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None of this is normal. Seven months into this annus horribilis and unrelenting news headlines that verge on dystopian science fiction, one could hardly be blamed for sometimes fearing that society, much less the industry, is in danger of breaking apart.
Ad Age has set up several blogs to track how brands and agencies are reacting to the upheaval caused by the COVID-19 pandemic, as well as how they're responding to racial injustice and the Black Lives Matter protests that arose in the wake of the killings of George Floyd, Breonna Taylor and Ahmaud Arbery and so many others.
Over the past few years, Ad Age Studio 30 has created and shared in-depth case studies and trend reports as premium content for Ad Age Insider subscribers (click here to access the downloadable PDFs). As the ad world adjusts to the constantly shifting sands of the news cycle, Studio 30 has launched this blog tracking how the brands and industry segments we've highlighted over the past year are faring during the time of coronavirus and social unrest.
July 24, 2020
Is sustainable fashion sustainable during a pandemic?
On July 16, the Commerce Department data showed that U.S. retail sales exceeded forecasts in June for a second straight month, as states reopened and expanded jobless benefits stimulated consumers to spend. Retail purchases increased 7.5 percent from the previous month after a record 18.2 percent surge in May. What's more, clothing and clothing accessories sales rose 105.1 percent over the previous month.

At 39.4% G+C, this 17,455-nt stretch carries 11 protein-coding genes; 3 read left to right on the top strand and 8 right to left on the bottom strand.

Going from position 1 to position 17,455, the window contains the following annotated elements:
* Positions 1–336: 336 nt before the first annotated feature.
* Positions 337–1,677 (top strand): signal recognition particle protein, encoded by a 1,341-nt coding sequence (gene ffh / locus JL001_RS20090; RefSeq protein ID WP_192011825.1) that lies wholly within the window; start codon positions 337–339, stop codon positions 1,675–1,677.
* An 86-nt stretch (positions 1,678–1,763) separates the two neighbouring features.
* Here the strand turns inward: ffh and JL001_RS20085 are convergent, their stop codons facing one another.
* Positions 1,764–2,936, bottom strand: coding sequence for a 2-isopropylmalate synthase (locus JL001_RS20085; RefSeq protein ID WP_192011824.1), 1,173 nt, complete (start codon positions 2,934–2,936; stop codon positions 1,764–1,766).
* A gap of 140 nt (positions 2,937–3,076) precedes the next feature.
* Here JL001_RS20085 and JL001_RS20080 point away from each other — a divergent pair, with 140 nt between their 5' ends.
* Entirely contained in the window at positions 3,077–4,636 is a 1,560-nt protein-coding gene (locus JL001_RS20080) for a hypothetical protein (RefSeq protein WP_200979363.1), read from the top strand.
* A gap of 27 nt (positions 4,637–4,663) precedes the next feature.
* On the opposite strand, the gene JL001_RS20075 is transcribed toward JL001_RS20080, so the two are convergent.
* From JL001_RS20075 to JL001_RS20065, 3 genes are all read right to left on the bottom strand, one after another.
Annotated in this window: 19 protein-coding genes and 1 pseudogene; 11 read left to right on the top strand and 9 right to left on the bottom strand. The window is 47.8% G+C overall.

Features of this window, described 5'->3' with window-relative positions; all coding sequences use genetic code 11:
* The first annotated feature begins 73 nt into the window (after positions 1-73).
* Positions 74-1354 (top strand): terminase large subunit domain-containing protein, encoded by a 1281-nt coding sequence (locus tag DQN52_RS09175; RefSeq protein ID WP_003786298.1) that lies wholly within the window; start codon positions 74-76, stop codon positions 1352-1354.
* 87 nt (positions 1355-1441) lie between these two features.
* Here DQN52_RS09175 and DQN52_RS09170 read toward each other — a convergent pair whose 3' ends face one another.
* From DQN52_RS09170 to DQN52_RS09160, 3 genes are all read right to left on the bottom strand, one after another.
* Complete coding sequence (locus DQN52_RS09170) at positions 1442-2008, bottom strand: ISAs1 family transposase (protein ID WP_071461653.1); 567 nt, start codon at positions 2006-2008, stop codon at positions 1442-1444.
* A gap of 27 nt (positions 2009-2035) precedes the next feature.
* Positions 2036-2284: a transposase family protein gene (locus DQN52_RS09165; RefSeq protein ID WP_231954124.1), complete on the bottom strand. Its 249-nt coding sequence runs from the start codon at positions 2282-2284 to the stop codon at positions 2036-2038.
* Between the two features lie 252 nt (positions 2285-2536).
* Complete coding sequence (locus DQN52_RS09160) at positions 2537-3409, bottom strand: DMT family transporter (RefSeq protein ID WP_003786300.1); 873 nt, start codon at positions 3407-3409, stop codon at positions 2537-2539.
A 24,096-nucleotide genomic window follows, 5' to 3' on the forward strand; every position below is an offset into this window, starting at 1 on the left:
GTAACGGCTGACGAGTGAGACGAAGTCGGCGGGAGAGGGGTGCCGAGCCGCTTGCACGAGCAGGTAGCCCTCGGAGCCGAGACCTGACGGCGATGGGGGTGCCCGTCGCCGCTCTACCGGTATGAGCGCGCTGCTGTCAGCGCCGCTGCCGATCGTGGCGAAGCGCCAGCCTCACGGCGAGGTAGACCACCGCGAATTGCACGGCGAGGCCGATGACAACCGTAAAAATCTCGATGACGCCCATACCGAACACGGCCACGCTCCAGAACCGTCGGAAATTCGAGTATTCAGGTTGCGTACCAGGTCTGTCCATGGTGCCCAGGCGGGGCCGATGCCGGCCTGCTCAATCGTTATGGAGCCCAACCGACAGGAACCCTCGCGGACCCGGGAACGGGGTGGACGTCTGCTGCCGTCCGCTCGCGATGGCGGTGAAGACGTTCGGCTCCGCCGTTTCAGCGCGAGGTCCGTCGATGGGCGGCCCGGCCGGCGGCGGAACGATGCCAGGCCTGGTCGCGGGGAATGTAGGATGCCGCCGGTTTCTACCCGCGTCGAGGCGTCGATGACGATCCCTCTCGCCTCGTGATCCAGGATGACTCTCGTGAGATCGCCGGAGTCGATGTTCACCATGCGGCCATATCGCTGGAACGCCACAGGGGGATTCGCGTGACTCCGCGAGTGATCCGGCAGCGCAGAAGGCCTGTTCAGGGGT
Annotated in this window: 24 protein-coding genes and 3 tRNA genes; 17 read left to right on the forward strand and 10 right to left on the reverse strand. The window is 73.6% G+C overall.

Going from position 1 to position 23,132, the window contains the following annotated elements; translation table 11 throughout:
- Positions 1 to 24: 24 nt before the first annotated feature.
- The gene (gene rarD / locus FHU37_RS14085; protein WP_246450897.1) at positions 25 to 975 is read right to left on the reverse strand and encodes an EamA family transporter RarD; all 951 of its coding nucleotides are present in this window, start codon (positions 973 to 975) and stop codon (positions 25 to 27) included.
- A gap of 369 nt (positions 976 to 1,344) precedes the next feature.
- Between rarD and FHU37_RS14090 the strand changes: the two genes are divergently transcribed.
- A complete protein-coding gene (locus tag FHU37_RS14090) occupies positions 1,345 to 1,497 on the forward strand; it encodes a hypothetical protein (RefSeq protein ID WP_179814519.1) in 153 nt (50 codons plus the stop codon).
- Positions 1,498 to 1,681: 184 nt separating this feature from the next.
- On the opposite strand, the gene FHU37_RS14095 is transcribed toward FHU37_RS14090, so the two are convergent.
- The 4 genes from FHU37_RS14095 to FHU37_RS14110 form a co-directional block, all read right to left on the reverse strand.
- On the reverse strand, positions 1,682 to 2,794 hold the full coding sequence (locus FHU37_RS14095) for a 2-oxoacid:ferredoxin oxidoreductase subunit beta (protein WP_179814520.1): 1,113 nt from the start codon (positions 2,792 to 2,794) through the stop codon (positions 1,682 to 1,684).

But as COVID-19 cases spike around the country, forcing states that reopened too soon to contemplate shutting down businesses again, and jobless claims continuing to rise to levels higher than previously projected, analysts are warning that the unexpected exuberance may be short-lived. "Retail sales are now back to their pre-coronavirus levels,” Oxford Economics’ Lydia Boussour and Gregory Daco told Bloomberg News. “But while today’s report gives the illusion of a fearless consumer spending lavishly, the reality is more sobering: consumers are increasingly fearful amid new spikes in Covid-19 cases and a looming fiscal cliff.”
Back in April, Studio 30 contributing writer Michael Applebaum's trend report on how the clothing industry's embrace of green fashion has forced fast-fashion giants H&M and Zara to adopt a more sustainable footprint and eco-friendly marketing message to meet the environmental concerns of its core millennial and Gen Z customers. And now "mainstream retailers," Applebaum added, "including Macy’s, Nordstrom and the Gap, are jumping on the resale bandwagon through new partnerships with ThredUp, and analysts are now predicting that the secondhand clothing market will overtake fast fashion during this decade."
Ad Age retail reporter Adrianne Pasquarelli recently reported that the coronavirus pandemic may have accelerated this trend. In its annual resale report, released a month ago, ThredUp "says it saw more visitors and activity to its site during coronavirus-related lockdowns—consumers spent 37 percent more time on ThredUp’s site than pre-COVID-19, the company says, noting a record number of visitors in May."
Read more here.
July 21, 2020
Oprah puts the 'O' in Oatly
When the case study "How Oatly Became the Oat Milk Brand to Beat" was published in March, during the height of the first wave of the coronavirus, few could have predicted that the dairy alternative would have been one of the most in-demand products in pandemic panic buying. Nielsen data for the 52 weeks ended March 7 showed that retail sales of oat milk (up 347.1 percent) were five to six times higher than those of dried beans and rice, outpacing even household items like rubbing alcohol (up 253.8 percent) and bath & shower wipes (up 253 percent). Only hand sanitizer (up 470 percent) and aerosol disinfectants (up 385.3 percent) saw bigger increases during the period. And for the week ending February 22, oat milk sales spiked more than 300 percent—even outpacing spikes in hand sanitizers (54 percent) and disinfecting spray (19 percent).